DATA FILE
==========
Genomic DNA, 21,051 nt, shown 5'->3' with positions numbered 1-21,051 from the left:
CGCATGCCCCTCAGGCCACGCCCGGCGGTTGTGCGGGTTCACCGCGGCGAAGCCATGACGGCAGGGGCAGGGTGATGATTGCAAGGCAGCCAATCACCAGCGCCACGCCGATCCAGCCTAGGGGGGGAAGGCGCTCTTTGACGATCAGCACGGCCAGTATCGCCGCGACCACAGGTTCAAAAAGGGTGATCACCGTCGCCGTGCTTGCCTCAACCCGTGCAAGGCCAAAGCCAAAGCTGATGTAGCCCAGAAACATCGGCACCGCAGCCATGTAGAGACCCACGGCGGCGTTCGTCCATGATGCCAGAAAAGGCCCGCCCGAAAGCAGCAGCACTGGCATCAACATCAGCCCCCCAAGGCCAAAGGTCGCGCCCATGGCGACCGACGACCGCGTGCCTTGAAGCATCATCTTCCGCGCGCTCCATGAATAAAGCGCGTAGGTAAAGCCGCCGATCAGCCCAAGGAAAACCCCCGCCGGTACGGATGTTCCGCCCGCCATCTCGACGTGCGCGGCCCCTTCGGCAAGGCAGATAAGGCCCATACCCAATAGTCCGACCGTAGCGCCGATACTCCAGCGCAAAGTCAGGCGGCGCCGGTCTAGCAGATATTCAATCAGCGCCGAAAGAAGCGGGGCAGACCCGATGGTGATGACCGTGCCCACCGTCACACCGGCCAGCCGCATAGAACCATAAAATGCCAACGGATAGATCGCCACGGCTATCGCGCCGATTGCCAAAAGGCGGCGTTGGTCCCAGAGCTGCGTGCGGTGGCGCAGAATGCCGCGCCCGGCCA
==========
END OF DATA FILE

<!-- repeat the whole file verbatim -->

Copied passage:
Genomic DNA, 21,051 nt, shown 5'->3' with positions numbered 1-21,051 from the left:
CGCATGCCCCTCAGGCCACGCCCGGCGGTTGTGCGGGTTCACCGCGGCGAAGCCATGACGGCAGGGGCAGGGTGATGATTGCAAGGCAGCCAATCACCAGCGCCACGCCGATCCAGCCTAGGGGGGGAAGGCGCTCTTTGACGATCAGCACGGCCAGTATCGCCGCGACCACAGGTTCAAAAAGGGTGATCACCGTCGCCGTGCTTGCCTCAACCCGTGCAAGGCCAAAGCCAAAGCTGATGTAGCCCAGAAACATCGGCACCGCAGCCATGTAGAGACCCACGGCGGCGTTCGTCCATGATGCCAGAAAAGGCCCGCCCGAAAGCAGCAGCACTGGCATCAACATCAGCCCCCCAAGGCCAAAGGTCGCGCCCATGGCGACCGACGACCGCGTGCCTTGAAGCATCATCTTCCGCGCGCTCCATGAATAAAGCGCGTAGGTAAAGCCGCCGATCAGCCCAAGGAAAACCCCCGCCGGTACGGATGTTCCGCCCGCCATCTCGACGTGCGCGGCCCCTTCGGCAAGGCAGATAAGGCCCATACCCAATAGTCCGACCGTAGCGCCGATACTCCAGCGCAAAGTCAGGCGGCGCCGGTCTAGCAGATATTCAATCAGCGCCGAAAGAAGCGGGGCAGACCCGATGGTGATGACCGTGCCCACCGTCACACCGGCCAGCCGCATAGAACCATAAAATGCCAACGGATAGATCGCCACGGCTATCGCGCCGATTGCCAAAAGGCGGCGTTGGTCCCAGAGCTGCGTGCGGTGGCGCAGAATGCCGCGCCCGGCCA